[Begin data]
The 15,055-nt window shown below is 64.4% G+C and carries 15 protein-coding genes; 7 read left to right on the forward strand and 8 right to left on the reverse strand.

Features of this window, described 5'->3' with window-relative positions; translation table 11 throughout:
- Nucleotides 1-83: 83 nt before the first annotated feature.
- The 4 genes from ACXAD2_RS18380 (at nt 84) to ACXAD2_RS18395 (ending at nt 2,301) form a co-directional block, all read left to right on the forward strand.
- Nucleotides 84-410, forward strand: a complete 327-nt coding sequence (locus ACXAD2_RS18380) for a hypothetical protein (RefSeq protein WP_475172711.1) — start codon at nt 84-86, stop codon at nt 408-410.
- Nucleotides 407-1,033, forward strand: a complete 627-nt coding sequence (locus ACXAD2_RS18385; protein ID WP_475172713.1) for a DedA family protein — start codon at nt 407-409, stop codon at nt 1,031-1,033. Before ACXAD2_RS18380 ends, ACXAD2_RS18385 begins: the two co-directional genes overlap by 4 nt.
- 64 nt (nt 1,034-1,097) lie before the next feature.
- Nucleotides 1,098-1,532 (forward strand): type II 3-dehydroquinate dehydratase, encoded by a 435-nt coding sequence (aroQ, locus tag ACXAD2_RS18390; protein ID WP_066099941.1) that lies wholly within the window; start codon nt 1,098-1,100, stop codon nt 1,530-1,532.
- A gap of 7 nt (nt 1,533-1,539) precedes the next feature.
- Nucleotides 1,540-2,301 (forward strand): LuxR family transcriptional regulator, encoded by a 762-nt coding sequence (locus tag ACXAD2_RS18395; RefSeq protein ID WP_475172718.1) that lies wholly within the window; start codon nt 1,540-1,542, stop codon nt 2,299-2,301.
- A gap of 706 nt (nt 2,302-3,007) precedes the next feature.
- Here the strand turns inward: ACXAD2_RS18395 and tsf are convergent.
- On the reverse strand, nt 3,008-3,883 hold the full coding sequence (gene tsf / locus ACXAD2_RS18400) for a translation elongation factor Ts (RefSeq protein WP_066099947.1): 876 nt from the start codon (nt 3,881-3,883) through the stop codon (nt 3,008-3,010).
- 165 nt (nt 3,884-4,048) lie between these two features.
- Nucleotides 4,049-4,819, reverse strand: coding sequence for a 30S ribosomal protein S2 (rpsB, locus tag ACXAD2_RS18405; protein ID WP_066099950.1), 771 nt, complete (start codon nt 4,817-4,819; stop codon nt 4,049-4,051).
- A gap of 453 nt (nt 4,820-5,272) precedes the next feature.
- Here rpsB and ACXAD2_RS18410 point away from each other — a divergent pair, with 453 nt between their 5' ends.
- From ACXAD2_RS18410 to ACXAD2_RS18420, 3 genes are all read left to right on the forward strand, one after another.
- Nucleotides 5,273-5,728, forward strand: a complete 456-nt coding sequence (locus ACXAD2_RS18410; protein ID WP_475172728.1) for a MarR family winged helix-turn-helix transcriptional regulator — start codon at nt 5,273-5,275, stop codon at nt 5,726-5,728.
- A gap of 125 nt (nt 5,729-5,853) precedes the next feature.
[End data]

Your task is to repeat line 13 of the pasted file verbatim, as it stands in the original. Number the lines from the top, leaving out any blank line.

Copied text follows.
- On the reverse strand, nt 3,008-3,883 hold the full coding sequence (gene tsf / locus ACXAD2_RS18400) for a translation elongation factor Ts (RefSeq protein WP_066099947.1): 876 nt from the start codon (nt 3,881-3,883) through the stop codon (nt 3,008-3,010).